There is no doubt that most school curriculum is jam packed with far too many outcomes. It is eye opening to read just what has been placed on the school curriculum plate over the years. Author Jamie Volmer expresses it well in his article, “The Ever Increasing Burden on America’s Public Schools.” While every addition has merit, we’ve long past the point of excessive.
Over the years, I’ve been involved in the curriculum development process. Sitting on various committees, the format seems to be well engaging. Stakeholders are brought in to provide their oversight and debate which outcomes are most important. The unfortunate result, is that egos are seldom left at their origin and therefore every outcome becomes non-negotiable. Hearing, “my organization can never support this curriculum without the inclusion of these outcomes” is rather frustrating.
The bottom line is that every outcome does not have equal importance. There is a hierarchy of importance and everybody involved in the curriculum design process must be aware of that simple fact. What we’ve had up to this point is excessive outcomes, that at times, has provided a barrier to innovate teaching because covering the curriculum has become more important than deep learning. Add in some standardized testing, link them to accountability and you have many teachers who default to surface learning, i.e. covering the curriculum.
Now, before the cheers or boos (depending on your camp) come up about standardized testing and accountability, let me be perfectly clear that both are required. Multi-million dollar organizations, of which an education system is one, requires checks and balances. While teaching practice may vary greatly, the impact of the learning must have a level of standard to ensure high quality education from class to cl,ass, school to school, and system to system. And, although I prefer the term assurance, it would be naive to believe that there should be no accountability for the use of public funds to finance education. The issue with standardized testing and accountability rests on the emphasis as opposed to the existence.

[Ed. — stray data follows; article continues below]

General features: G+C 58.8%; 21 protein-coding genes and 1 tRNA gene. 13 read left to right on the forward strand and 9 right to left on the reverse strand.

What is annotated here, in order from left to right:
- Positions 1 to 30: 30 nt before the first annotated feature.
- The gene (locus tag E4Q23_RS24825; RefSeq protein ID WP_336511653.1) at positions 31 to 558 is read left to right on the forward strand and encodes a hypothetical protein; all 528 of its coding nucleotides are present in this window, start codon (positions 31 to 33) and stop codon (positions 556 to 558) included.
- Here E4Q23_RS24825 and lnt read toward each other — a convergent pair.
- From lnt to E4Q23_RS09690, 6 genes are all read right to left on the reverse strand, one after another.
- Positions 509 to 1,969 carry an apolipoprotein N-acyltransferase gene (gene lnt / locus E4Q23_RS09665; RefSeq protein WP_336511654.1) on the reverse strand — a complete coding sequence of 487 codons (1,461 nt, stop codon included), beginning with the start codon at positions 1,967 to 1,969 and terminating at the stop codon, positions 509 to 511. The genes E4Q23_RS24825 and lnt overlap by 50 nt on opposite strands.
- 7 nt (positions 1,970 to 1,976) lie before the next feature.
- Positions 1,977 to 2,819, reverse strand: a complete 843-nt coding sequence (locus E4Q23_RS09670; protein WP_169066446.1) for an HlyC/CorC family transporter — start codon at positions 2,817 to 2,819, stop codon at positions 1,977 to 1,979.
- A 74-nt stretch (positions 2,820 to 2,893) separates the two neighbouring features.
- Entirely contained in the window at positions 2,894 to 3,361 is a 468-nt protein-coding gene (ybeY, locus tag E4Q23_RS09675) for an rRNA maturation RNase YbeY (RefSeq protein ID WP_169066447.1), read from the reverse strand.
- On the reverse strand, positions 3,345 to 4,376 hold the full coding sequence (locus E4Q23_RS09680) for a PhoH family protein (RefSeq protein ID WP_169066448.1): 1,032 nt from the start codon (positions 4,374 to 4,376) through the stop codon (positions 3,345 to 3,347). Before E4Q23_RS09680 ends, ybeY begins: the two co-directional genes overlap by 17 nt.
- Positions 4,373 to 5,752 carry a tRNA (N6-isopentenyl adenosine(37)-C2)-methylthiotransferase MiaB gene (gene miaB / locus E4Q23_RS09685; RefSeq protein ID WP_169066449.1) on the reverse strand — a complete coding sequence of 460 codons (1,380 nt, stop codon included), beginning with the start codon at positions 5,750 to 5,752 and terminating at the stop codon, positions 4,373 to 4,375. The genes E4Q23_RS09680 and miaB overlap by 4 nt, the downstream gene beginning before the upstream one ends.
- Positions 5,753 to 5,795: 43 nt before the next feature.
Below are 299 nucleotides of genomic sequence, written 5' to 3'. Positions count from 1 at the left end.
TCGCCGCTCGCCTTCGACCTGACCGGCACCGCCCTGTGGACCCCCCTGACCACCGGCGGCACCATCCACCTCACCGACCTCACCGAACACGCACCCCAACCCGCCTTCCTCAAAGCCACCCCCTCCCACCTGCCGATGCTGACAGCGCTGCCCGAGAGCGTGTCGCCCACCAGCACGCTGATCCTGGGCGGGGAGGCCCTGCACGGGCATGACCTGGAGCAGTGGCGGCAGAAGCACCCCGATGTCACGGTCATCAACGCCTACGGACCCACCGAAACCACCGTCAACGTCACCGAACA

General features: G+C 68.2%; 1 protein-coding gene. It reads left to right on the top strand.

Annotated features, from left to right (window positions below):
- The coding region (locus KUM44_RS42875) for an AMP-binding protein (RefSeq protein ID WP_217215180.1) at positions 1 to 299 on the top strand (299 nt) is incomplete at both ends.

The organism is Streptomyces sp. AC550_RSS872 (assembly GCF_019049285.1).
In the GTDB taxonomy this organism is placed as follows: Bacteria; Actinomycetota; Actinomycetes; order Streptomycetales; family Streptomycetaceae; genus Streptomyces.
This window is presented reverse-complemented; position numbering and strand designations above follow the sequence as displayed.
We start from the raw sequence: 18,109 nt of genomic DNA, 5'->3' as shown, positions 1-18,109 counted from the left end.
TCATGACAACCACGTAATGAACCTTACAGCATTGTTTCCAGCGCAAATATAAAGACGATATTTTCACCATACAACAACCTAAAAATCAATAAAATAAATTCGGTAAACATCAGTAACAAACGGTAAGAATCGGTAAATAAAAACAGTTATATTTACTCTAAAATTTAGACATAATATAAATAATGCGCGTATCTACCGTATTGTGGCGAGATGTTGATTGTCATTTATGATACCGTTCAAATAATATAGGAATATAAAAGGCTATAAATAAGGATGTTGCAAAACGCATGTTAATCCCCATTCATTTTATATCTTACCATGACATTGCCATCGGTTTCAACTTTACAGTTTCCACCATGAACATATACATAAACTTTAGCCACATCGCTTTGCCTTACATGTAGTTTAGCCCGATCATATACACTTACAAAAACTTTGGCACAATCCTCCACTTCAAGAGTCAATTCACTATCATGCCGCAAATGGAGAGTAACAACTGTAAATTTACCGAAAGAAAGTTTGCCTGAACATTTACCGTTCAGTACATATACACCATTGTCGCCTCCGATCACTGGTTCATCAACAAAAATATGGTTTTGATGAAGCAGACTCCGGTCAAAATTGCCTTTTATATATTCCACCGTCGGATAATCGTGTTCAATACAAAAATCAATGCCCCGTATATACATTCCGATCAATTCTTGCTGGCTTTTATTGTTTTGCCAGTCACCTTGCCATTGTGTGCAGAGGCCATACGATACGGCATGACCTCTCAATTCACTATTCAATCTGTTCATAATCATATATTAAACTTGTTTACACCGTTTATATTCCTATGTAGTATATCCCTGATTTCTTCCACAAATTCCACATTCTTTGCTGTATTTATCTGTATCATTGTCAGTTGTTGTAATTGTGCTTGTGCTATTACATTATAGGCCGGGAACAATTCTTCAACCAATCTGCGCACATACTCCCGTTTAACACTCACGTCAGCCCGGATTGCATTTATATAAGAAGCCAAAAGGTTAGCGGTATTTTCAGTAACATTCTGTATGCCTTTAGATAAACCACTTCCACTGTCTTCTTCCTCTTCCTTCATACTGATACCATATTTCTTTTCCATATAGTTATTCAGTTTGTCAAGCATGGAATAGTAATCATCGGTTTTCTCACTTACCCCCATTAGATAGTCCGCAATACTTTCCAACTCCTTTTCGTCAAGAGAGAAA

In Alberta, the education ministry has made some bold moves in shifting the emphasis by the elimination of the provincial achievement tests in grade 3 last year, grade 6 this year and grade 9 in 2015-16. I’m hopeful that our diploma exams can also receive less emphasis through continued dialogue with our post-secondary institutions to allow for the de-stressing of our students, parents, teachers and schools. But let’s focus on what has been realigned, re-emphasized and ultimately re-imagined! I would suggest that these bold moves and emphasis shift do not support the need to simply cover the curriculum!
There is a hierarchy of outcomes! There are essential outcomes that without concentrated time for deep learning, students will ultimately fall into the abyss! And now, given the elimination of these barriers (real or imagined), teachers have the opportunity to go beyond surface learning and covering the curriculum. For years, educators have requested a culling of learning objectives in all curricula and now we have the freedom to begin just that! Teachers in our system have been given a very clear message from me to ensure students have full understanding of the essential outcomes to be successful. I’ve asked our staff to redefine the curriculum into “need to know” and “nice to know” and focus on the first.
While there is still work to do on the consensus on essential outcomes, teachers have the ability right now to “thin” the curriculum and focus on innovative strategies without “big brother” looking over their shoulder. Project based learning and other pedagogies focusing on deep learning will enhance cross curricular connections, elevate student engagement and provide an improved and transformed system. With initiatives like curriculum development prototyping on the horizon and grassroots work through inspired curriculum, the move by teachers to begin debating essential outcomes will allow them to get ahead of the curve, to reflect on their own teaching practice and most important provide an even better learning experience for their students.
Let’s make sure we don’t just, “cover the curriculum!”